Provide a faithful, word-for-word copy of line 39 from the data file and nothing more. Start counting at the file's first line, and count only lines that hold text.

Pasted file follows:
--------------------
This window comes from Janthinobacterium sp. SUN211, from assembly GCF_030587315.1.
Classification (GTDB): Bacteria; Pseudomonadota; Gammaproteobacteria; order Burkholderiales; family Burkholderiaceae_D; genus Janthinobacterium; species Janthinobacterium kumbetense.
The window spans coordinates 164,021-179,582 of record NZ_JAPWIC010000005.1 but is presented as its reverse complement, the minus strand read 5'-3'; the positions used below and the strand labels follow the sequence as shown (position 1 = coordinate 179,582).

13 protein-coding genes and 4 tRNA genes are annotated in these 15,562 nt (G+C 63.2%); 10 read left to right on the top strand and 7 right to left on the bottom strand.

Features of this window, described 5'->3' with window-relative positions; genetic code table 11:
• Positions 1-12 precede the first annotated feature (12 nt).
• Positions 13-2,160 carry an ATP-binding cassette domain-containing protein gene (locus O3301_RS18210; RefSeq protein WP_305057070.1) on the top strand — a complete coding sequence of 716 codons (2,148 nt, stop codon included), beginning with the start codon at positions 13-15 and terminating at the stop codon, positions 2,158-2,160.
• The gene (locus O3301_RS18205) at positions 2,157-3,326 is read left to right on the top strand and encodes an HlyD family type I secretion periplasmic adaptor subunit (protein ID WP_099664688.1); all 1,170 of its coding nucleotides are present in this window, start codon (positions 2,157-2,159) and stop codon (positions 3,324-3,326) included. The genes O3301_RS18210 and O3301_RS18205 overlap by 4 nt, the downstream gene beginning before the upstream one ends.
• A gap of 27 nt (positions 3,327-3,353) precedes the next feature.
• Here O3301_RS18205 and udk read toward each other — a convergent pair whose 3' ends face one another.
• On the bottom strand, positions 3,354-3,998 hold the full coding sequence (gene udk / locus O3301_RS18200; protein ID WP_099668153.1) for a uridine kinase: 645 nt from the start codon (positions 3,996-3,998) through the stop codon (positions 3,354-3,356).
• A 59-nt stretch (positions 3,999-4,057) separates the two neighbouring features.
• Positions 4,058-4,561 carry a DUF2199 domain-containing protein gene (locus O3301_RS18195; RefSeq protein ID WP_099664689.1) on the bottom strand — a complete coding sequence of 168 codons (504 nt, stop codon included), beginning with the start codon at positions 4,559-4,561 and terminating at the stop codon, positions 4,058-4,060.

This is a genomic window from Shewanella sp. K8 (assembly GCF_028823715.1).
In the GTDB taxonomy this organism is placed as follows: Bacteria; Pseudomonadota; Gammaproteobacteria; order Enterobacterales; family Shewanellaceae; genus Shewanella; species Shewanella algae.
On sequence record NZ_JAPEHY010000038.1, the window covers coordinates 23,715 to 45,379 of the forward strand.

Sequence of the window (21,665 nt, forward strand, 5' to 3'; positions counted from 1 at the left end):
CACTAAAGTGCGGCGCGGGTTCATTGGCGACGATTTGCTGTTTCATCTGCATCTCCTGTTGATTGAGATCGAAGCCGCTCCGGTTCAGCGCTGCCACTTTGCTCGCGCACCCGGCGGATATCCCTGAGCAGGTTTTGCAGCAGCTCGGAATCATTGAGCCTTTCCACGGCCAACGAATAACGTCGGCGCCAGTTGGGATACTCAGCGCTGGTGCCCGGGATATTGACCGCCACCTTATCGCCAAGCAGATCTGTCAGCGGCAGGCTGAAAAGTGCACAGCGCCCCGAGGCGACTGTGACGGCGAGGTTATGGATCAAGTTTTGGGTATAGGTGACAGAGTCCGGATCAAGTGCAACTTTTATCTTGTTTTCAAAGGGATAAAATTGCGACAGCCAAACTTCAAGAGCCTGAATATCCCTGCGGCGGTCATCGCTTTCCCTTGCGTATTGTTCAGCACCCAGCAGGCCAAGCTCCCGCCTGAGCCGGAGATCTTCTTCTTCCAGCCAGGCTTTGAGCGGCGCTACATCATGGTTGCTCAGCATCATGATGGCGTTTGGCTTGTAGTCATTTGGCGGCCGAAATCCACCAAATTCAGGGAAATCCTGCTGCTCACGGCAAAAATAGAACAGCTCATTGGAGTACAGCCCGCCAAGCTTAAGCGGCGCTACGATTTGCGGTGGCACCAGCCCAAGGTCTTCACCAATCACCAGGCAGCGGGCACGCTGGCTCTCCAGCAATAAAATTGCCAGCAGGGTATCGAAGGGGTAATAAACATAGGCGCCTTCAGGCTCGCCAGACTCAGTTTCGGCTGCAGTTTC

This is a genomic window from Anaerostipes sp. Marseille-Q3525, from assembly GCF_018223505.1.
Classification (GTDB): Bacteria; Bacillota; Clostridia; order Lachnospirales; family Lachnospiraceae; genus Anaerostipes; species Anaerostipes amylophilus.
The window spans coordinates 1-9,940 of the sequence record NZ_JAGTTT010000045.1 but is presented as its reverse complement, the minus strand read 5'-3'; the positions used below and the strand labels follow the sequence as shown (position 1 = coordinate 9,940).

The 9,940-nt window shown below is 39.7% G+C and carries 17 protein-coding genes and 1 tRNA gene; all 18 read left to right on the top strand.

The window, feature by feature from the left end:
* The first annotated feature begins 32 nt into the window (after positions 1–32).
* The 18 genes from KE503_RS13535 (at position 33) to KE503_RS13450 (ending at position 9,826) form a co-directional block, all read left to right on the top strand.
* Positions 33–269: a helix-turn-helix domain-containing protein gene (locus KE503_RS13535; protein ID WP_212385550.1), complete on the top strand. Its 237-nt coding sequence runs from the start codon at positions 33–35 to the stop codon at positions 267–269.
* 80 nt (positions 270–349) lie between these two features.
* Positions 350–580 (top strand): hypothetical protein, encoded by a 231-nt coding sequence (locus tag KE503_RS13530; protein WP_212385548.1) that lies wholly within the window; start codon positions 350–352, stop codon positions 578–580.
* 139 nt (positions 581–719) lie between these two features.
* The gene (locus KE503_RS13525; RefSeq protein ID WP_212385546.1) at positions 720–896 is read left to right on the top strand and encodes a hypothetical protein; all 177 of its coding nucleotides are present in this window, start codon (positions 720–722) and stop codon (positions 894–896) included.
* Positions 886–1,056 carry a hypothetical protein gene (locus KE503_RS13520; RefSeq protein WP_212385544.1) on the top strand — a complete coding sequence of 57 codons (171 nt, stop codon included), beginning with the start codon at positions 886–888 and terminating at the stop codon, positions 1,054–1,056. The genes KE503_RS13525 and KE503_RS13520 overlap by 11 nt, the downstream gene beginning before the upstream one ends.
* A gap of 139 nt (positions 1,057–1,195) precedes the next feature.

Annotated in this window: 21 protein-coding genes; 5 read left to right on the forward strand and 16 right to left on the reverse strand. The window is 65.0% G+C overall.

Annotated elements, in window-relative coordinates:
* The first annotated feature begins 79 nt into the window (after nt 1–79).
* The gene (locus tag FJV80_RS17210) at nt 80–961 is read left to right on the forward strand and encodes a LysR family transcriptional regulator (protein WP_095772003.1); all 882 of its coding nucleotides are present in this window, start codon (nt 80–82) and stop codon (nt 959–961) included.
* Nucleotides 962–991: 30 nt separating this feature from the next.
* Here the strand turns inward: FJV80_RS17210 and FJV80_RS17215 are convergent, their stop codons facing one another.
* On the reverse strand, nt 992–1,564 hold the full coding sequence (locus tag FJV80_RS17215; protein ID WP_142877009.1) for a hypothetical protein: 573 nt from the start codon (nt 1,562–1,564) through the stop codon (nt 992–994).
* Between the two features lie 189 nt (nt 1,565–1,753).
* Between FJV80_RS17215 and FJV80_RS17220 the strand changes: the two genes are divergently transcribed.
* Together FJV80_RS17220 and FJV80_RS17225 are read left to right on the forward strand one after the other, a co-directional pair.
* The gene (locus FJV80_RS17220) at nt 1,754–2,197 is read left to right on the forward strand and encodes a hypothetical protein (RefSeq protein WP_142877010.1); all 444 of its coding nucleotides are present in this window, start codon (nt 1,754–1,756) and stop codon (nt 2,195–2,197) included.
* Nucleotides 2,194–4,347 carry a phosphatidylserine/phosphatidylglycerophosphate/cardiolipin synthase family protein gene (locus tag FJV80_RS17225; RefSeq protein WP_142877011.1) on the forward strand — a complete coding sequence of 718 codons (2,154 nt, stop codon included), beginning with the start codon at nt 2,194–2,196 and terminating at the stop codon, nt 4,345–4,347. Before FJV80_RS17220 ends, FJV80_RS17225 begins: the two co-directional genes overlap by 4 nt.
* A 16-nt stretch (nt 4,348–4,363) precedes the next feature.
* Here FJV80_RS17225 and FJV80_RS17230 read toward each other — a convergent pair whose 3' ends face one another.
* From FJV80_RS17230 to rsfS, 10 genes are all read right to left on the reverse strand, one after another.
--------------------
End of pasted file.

* On the reverse strand, nt 992–1,564 hold the full coding sequence (locus tag FJV80_RS17215; protein ID WP_142877009.1) for a hypothetical protein: 573 nt from the start codon (nt 1,562–1,564) through the stop codon (nt 992–994).